We got an unexpected jolt this afternoon in Virginia, but things seem to have quieted down a little as we now await the arrival of Hurricane Irene this weekend.
149 years ago this week there was a different kind of excitement in “northern” Virginia as the Confederates advanced from the Gordonsville area towards the Rapidan, Rappahannock and on towards a repeat visit to the plains of Manassas.
This morning on my way in to work I was thinking of how the engagements and skirmishes at the Rappahannock crossings, including the Fauquier Sulpher Springs one I’ve written of previously, have become lost in the larger campaign of Second Bull Run and might even be called unknown. I thought about the commuters on US 29 between Culpeper and Warrenton who drive by Remington on a daily basis and may not know how significant that town was during the Civil War and that more than one fight occurred there.
We likely remember the “looting” of the Manassas supply depot (I know that is a controversial choice of words to describe what happened but how else can one describe it without being considered biased one way or the other?), the multiple attacks on the unfinished railroad (yes, there was another one besides at Gettysburg), the stand of the 5th New York, and Pope’s failure of leadership at critical moments. We don’t remember the lesser events that preceded the battle.
Occurring at sites from Waterloo Bridge downstream to Fauquier Sulphur Springs, Rappahannock Station (present-day Remington), and Kelly’s Ford, these events were significant in their effect on the timing and direction of the Confederate advance. On a more personal note they were significant to the boys in blue (and butternut or gray) who were wounded or killed at these places.
These weren’t grand battles of large numbers of men in divisions, corps and armies that remain in text and can be toured on well-manicured battlefield avenues as tourists whizz by granite monuments. At most, there were brigades involved in these actions and, if you care to visit the sites, you need a good road map that shows the county roads that still exist from that time period. There are no monuments, no brown highway signs pointing you in their direction, sometimes not even a state historic marker at the side of the road where history happened.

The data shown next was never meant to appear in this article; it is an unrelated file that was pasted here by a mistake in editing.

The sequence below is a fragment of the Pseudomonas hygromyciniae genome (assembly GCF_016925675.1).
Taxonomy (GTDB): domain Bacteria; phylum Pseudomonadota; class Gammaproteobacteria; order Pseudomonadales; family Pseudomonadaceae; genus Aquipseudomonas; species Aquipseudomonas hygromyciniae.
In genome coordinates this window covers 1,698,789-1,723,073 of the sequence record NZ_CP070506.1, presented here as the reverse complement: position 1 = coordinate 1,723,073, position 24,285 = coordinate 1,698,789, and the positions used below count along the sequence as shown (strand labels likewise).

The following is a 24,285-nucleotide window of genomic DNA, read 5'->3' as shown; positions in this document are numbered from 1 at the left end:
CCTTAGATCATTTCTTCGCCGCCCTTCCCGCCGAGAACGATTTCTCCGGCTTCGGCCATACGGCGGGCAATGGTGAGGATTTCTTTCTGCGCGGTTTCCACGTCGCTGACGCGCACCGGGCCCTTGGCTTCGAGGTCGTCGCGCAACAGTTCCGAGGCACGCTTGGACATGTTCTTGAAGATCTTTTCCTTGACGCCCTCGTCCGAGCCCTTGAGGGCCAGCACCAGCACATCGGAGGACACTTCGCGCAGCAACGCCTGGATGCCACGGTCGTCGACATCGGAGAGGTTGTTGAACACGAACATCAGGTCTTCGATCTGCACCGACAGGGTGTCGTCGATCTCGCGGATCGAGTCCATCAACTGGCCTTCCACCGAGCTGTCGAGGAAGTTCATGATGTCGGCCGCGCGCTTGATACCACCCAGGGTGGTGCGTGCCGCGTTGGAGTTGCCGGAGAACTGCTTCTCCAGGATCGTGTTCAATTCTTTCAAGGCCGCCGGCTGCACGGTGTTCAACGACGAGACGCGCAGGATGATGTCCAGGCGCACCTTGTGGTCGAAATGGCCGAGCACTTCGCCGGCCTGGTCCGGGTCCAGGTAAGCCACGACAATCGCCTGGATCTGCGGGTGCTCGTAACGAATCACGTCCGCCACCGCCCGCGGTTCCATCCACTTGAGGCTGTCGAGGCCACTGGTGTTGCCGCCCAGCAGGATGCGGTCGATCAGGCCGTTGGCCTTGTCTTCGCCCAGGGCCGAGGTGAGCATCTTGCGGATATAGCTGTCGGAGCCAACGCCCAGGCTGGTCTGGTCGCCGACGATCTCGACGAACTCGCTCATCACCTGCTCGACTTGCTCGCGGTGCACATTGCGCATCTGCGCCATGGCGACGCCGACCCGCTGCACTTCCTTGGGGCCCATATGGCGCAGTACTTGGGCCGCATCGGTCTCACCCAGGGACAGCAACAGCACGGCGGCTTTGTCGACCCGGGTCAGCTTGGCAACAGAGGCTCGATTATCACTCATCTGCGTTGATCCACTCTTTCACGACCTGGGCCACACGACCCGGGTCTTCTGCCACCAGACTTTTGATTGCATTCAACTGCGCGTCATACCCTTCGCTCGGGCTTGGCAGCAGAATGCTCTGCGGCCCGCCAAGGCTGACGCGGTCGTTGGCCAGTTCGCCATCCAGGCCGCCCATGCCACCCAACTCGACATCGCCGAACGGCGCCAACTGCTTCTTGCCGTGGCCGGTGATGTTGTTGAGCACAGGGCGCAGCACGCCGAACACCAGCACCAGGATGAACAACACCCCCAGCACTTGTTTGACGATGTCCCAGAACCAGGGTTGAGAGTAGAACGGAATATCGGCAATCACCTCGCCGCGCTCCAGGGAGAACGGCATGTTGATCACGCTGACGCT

If Hurricane Irene were not on her way this weekend, I would take a driving tour to visit each of these spots… maybe with some printouts of on-location photographs from the Library of Congress to help bring the 19th century back in my mind. It was there men fought and bled, sometimes more than once over the course of the week. Some were brave, some only followed orders exactly and showed no initiative, and some, whether we like to admit it or not, were probably cowards. Some were famous (or were on their way to being famous), most are lost to history except on muster rolls, many survived to be killed or wounded days later at Groveton and 2nd Bull Run. But they were at the Rappahannock crossings 149 years ago and we ought to remember.